Visual design is having a moment of prominence—and perhaps reckoning. Companies no longer treat design like frosting for their messaging; rather, often, the design is the message.
Although there are limits to how many words a person will read, let alone absorb, people’s appetite for images seems to be inexhaustible (if Instagram, Pinterest, YouTube, and TikTok are any indication).
But here are a couple of uncomfortable questions: Can marketers stand up for artistic design while still getting the ROI their bosses expect? If every piece of visual content is judged by transactional metrics, is there any place for a human touch?
My team at Widen and I tried to answer those questions in our third annual Connectivity Report, which was published at the end of January (2020).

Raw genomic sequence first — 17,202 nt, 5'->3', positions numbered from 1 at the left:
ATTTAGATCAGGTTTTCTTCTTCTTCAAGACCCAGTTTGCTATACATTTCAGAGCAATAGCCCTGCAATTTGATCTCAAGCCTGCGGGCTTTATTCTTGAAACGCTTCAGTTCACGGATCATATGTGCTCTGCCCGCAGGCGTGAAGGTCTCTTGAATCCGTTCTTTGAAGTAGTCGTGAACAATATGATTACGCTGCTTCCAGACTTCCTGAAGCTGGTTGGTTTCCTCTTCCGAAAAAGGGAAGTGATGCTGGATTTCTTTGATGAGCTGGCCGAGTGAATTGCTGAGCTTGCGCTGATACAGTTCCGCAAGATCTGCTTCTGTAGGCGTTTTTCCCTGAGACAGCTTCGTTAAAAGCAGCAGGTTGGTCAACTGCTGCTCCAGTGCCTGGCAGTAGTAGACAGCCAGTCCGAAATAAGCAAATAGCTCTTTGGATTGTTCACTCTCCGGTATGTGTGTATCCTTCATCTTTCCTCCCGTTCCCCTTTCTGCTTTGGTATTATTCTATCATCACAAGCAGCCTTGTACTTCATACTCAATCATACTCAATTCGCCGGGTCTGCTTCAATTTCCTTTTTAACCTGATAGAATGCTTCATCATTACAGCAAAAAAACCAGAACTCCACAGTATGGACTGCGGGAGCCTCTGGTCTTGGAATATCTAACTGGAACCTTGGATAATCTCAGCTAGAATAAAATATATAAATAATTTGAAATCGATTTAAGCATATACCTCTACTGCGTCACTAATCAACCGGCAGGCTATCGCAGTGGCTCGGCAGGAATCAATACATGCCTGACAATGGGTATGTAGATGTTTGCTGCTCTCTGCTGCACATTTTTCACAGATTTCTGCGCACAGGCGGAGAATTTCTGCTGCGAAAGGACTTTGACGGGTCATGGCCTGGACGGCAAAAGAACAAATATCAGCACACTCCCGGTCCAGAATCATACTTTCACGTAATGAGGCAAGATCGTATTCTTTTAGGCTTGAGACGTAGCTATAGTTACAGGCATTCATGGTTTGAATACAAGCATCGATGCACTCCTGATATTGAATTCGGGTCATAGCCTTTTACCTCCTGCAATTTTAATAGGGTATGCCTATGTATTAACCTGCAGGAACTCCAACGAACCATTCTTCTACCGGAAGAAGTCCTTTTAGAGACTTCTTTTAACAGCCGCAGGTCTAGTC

We found a gap between the perceived importance of visual design and the lack of focus it receives from chief executives: Design still seems to be viewed as a tactic rather than a business strategy.
We also found that brands differentiate between the concepts of “quality” design and “successful” design.
That distinction is key to the reckoning I mentioned. For years, brands have subjected the emotional, connective power of design to the authority of business metrics. If design is to become strategic, though, we need to find a balance between qualitative and quantitative signals. The 2020 Connectivity Report found that numbers simply don’t capture the true value or potency of quality design.
It’s Important, But…